|Publication number||US5014434 A|
|Application number||US 07/437,696|
|Publication date||May 14, 1991|
|Filing date||Jan 2, 1990|
|Priority date||Dec 19, 1988|
|Publication number||07437696, 437696, US 5014434 A, US 5014434A, US-A-5014434, US5014434 A, US5014434A|
|Inventors||Robert Skerker, William Prindle|
|Original Assignee||Robinson Knife Manufacturing Co., Inc.|
|Export Citation||BiBTeX, EndNote, RefMan|
|Patent Citations (4), Referenced by (28), Classifications (15), Legal Events (7)|
|External Links: USPTO, USPTO Assignment, Espacenet|
This application is a continuation of application Ser. No. 07/286,325, filed Dec. 19, 1988, entitled KITCHEN TOOL, now U.S. Pat. No. 4,937,942.
This invention relates to kitchen tools and, more particularly, to plastic kitchen tools having a capacity for withstanding high temperatures and facilitating use in the microwave environment. Most specifically, the invention relates to kitchen tools that are integrally formed in one piece.
Kitchen tools relate generally to turners, spatulas, spoons, cake cutters, forks, ladles and those other utensils that are used in the kitchen for the various functions dealing with the handling of food.
In the early days, kitchen tools were typically formed with wooden handles and metal work ends, the work end being the surface of a turner used to turn a hamburger or an egg; the bowl section of the spoon; the prongs of a fork, etc. In addition, the kitchen tools required a shank section to connect the handle to the work end. Later, with the advent of plastics, plastic handles became common for kitchen tools and soon nylon, other plastics and teflon coated products were used to form the work end section. Still, the handles were formed of different material from the work ends and metal shanks were and are still used to connect the handle and work end. After repeated use, the shanks can become loose thus causing the work end to dislodge from the shank, often during use.
As in the past, the current kitchen tool must also necessarily be able to withstand high temperatures and, of course, must be attractive. It is important that the handle not conduct heat so that the kitchen tool can be touched during use.
In addition, the materials used must be compatible with food. This generally means that the material of the kitchen tool and, in particular, the work end must be sufficiently stable to avoid migration of any of the material from the work end to the food being handled by the kitchen tool and must be approved for use with food by the United States Food and Drug Administration.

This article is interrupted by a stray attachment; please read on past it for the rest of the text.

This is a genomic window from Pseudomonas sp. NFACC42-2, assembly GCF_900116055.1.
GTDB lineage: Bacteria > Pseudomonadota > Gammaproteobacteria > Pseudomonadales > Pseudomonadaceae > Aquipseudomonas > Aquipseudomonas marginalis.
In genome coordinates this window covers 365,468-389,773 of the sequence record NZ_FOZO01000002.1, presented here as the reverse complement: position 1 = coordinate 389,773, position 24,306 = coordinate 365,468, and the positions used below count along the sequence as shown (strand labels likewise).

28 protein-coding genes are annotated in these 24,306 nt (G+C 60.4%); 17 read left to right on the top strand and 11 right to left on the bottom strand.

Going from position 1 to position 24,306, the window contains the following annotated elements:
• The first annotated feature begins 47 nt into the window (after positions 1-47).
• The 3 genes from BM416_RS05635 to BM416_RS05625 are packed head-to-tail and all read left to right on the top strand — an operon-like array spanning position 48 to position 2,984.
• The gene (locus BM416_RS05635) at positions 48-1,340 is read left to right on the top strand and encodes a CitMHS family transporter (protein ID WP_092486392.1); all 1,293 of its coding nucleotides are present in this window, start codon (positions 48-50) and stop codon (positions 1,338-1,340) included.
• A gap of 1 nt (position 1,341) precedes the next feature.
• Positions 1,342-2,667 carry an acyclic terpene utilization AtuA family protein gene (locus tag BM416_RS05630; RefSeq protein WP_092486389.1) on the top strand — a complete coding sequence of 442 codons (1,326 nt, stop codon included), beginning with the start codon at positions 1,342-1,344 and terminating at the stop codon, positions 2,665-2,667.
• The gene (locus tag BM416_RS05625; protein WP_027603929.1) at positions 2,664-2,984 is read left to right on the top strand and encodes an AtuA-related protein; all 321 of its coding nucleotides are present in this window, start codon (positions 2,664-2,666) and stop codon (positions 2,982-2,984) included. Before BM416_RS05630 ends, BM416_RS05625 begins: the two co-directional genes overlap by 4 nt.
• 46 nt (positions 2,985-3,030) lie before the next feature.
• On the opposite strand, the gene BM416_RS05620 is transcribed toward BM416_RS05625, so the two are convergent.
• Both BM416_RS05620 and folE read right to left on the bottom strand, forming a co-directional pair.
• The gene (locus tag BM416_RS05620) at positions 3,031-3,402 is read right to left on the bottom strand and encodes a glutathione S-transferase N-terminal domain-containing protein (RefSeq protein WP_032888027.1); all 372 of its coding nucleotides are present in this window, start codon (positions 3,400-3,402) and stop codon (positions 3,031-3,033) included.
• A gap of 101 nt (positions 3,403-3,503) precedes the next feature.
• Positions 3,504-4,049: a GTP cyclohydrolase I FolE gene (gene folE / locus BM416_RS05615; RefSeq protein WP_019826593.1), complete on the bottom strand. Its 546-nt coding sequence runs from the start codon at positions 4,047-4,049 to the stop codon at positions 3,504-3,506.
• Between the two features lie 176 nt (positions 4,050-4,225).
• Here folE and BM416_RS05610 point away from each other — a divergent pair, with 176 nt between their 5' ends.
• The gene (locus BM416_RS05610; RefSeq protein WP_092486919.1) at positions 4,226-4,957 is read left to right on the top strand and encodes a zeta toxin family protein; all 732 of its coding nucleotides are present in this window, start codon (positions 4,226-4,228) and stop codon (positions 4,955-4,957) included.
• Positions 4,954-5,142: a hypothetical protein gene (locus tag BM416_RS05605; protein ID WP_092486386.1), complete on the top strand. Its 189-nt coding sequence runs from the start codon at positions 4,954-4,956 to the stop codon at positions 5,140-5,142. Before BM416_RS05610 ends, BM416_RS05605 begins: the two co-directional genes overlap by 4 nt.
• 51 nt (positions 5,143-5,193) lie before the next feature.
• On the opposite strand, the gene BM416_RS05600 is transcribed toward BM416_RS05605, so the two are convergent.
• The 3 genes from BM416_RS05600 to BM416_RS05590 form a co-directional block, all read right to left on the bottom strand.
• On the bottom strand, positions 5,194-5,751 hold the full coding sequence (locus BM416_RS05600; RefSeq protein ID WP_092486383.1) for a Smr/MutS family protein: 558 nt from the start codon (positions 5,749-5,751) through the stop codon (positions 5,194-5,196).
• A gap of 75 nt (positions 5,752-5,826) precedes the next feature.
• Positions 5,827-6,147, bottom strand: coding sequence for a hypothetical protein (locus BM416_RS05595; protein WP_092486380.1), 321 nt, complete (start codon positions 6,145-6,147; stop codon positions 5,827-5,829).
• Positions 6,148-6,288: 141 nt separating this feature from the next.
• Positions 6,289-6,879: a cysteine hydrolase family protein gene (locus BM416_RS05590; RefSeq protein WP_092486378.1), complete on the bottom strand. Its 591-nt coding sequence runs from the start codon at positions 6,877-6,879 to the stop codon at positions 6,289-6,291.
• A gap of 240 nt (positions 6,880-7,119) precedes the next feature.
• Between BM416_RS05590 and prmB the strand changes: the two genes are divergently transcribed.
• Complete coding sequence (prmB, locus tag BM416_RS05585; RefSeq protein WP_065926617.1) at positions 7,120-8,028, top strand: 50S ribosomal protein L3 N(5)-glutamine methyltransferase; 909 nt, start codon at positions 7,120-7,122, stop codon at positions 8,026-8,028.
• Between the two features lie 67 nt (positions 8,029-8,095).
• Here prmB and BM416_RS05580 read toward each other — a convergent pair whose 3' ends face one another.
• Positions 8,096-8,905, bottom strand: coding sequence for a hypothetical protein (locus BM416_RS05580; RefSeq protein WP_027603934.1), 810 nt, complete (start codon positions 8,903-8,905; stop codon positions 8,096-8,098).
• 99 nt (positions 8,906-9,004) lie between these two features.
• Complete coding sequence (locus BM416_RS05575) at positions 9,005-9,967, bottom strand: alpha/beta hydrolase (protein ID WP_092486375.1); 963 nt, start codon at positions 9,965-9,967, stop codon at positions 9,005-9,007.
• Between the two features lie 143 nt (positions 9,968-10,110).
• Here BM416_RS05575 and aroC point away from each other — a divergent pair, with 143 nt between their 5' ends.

Due to the fact that the elements that comprise the kitchen tools are made from different materials, the configuration of kitchen tools often have sharp corners. These sharp corners make cleaning of the kitchen tool difficult. After repeated use, food can become trapped in the corners.
In addition, continued use of the kitchen tools often results in discoloration of the tools from repeated contact with food dyes, acids and cleaners.
It has recently become necessary to provide kitchen tools with the capability to operate in the microwave environment. Microwave ovens have become common kitchen appliances and it is apparent that the use of microwave ovens will increase.
Recently, polyetherimides have been developed. Polyetherimide is available commercially under the trademark ULTEMŽ, a trademark of the General Electric Company ULTEMŽ has been found to have application in electrical and electronics service, automotive, aerospace, and other areas wherein ductility for snap fit capability and elevated temperature warp resistance, high electrical insulation, and flame resistant properties are desirable. It is believed that polyetherimides also have application as pin connectors, flame resistant plenum connectors, high temperature bobbins, coils, fuse box, and wire coatings.
However, surprisingly it has been discovered that polyetherimides and, in particular, polyetherimide bearing the grade designation ULTEMŽ-1,000 and ULTEMŽ-1,010 are virtually unaffected by microwave radiation.
As a result of the requirements of kitchen tools, it is customary to form kitchen tools of the materials that necessarily provide the characteristics required for each element of the kitchen tool, namely, the work end, shank or handle. Basically, the work end is formed of a material that is stable under high temperature conditions; i.e., metal. The handle is formed of inexpensive material that does not conduct heat and which can be formed into a comfortable gripping configuration. The shank that connects the handle and work end is typically formed of a material that is structurally sound and on which the handle and work end can be mounted; i.e., steel.
It is an object of the present invention to provide kitchen tools that have each of the required performance characteristics for the respective parts provided by a single material.
It is a further object of the present invention to provide kitchen tools integrally formed in a single piece consisting of the handle, work end and shank.
It is a further object of the present invention to provide kitchen tools that will be unaffected by high temperatures.
It is a further object of the present invention to provide kitchen tools that will maintain their shape.
Still a further object of the present invention is to provide kitchen tools that are durable.
A further object of the present invention is to provide kitchen tools that will not discolor after repeated contacts with food.
Still a further object of the present invention is to provide kitchen tools with smooth corners.
Accordingly, the present invention is directed to kitchen tools formed entirely of polyetherimide. Specifically, the preferred embodiment of the kitchen tools comprises single piece kitchen tools integrally formed of polyetherimide.
The invention will be better understood by way of example with reference to the accompanying drawings in which: